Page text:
New England Soccer Today

Sideshow Bob

Tonight, the United States Men’s National Team kicks off its Gold Cup schedule against Canada. And for the first time in my life, I cannot bring myself to wholeheartedly endorse the Americans’ efforts.

As a supporter of American soccer – not to be confused with the United States Soccer Federation – it’s not that I want to see the team lose. Not at all. I am rooting for their individual success. I want to see Jozy Altidore muscle past defenders and score. I want to see Clint Dempsey breakin’ ankles. And I would love to see underdogs like Chris Wondolowski and Freddy Adu make statements during the tournament.

But I refuse to support Bob Bradley in any forum. Not after the Spain debacle. In more ways than I can count, Bradley’s decision to field a B-team against the Spaniards not only disgraced the integrity of the National Team, but the sport of soccer here in this country.

From the moment the starting XI’s were distributed, Bradley made it as clear as the Foxborough sky above him: the Spain game was a laboratory rather than a legitmate match against the best team in the world. After all, any sensible coach wouldn’t keep Clint Dempsey, Michael Bradley, and Steve Cherundolo on the bench and start Eric Lichaj at left back and move Robbie Rogers up top unless he’s 1.) experimenting, or 2.) doesn’t have a clue what he’s doing.

He openly admitted to the first count, while the proof exists of the second. He said he wanted to see where certain players (i.e. non-automatic selections) could fill in. He saw to it that Lichaj was embarrassed out of position on the left. He watched Jozy Altidore get smothered in a ill-advised three-striker formation. He witnessed Robbie Russell and Chris Wondolowski get outclassed. In short, he virtually ensured that his team would roll over like dogs in the name of development.

In addition to disrespecting his own players, he gave the middle finger to the fans. He treated the match as if he was at the Cary, N.C. practice pitches. Forget that Spain was there. Disregard that a number of fans had paid close to $300 a ticket for the privilege. And don’t worry that it was a nationally broadcast match that was highly-billed in advance. The following was just a test.

But, perhaps the most troubling aspect of the match had to do with something that took place prior to the home-pitch humiliation. Something that, if you have an understanding of how much work it’s taken to build this sport here, is nothing short of a shovel to the face.

Hours before the opening whistle, the National Soccer Hall of Fame inducted Bob Gansler, Bruce Murray, Cobi Jones, Eddie Pope, and Earnie Stewart – all of whom have worked tirelessly to foster the sport’s growth – literally paces away from the Gillette Stadium pitch at an event in which Federation president Sunil Gulati was present.

After the ceremony, the inductees along with their families, friends, and other former national team members, were on hand for the match. It was supposed to be a great theater: a rematch of the classic 2009 Confederations Cup semifinal, which saw a determined U.S. side shock Spain to advance to its first-ever FIFA Cup final.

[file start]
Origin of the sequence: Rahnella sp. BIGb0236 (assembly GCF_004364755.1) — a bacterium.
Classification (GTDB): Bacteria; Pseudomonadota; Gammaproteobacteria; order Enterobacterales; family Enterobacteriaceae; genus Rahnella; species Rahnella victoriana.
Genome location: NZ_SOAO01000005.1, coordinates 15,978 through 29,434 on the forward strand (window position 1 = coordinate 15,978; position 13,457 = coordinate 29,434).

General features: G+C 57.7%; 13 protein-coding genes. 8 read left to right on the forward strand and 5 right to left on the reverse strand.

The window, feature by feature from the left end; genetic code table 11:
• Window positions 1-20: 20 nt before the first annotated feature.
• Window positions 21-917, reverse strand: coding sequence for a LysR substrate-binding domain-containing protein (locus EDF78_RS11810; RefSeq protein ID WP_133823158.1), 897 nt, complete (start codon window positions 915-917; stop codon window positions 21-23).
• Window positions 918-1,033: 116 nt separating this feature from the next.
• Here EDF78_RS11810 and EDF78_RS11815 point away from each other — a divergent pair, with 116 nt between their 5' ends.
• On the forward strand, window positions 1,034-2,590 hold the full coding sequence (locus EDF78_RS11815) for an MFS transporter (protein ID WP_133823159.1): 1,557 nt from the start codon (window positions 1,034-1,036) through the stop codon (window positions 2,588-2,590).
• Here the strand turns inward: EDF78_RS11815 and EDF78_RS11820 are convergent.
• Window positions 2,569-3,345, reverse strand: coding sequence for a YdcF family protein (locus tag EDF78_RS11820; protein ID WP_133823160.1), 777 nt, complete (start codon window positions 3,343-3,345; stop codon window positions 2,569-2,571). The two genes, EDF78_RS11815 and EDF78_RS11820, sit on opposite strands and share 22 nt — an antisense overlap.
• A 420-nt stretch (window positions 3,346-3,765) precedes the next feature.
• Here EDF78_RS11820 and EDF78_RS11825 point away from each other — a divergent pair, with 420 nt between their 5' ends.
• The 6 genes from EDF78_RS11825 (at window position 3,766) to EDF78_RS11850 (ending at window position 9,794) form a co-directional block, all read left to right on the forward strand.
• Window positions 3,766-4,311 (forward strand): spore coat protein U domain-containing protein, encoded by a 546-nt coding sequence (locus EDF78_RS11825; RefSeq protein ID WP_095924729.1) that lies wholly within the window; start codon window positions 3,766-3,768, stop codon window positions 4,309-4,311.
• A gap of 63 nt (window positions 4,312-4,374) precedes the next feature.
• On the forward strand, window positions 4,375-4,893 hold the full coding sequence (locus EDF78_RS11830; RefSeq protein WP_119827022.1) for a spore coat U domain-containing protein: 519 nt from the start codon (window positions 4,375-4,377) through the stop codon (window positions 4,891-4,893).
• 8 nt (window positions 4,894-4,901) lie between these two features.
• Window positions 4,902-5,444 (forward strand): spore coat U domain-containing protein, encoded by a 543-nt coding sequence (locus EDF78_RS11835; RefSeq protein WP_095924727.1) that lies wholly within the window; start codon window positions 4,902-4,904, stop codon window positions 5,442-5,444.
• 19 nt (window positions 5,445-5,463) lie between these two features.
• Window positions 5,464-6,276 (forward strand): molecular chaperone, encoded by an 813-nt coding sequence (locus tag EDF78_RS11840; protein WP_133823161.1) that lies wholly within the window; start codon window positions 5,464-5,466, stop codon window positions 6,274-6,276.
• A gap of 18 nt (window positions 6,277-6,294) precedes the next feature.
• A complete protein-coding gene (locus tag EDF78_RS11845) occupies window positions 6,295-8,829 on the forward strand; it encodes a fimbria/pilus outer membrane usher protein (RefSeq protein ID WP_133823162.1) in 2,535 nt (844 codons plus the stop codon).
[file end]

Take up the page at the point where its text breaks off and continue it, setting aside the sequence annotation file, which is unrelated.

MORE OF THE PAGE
But, minutes after the whistle, it was clear: this would not be a reprisal of ’09. With Bradley’s misguided agenda taking center stage, the newly-inducted were forced to stomach a dreadful display of soccer that tarnished what should have been a spectacular day.

Listen, there’s no shame is losing to Spain. None whatsoever. No one could be faulted if the Americans lost 2-0 or any other respectable score so long as it was evident that everyone – including the coach – was doing their best. The players, despite some of their obvious vulnerabilities, worked their butts off. The coach clearly did not.

It’s become Bradley’s M.O. to chalk losses up to development, and wins to his players, which some have seen as the hallmark of a successful, modern day coach. The focus is almost never on him.

But, there are times when it should be. There are times when a coach gets it so completely wrong that an immediate mea culpa is in order. The Spain humiliation was one of those occasions. Bradley messed up on a grand scale Saturday afternoon, and not once did he admit it to it. Not that I expected it.

This is because Bradley is notorious for never giving a straight answer, at least not to the media. In the midst of his post-match presser, he said a lot, but offered little. He simply gave the same answers he always gives (development, looking forward, experimentation, etc.)  and, as he has been wont to do over the years, never accepted the blame for the poor decisions – and there were many – he made during Saturday’s slaughter.

Bob Bradley must go. He and his coaching staff spit on the sport Saturday afternoon. Millions of people watched Spain crush a poorly-assembled team of Americans – our National Team – in a sour display of soccer that embarrassed its supporters and emboldened its detractors.

And because of this, I cannot back Bob Bradley any longer. I cannot watch his agenda be validated any further in any shape or form.

It’s time for change. And in order for change to happen, Bradley must fail. He must fall short in the Gold Cup tournament – even if it means that his players miss out on another opportunity to shock the world at the 2013 Confederations Cup.


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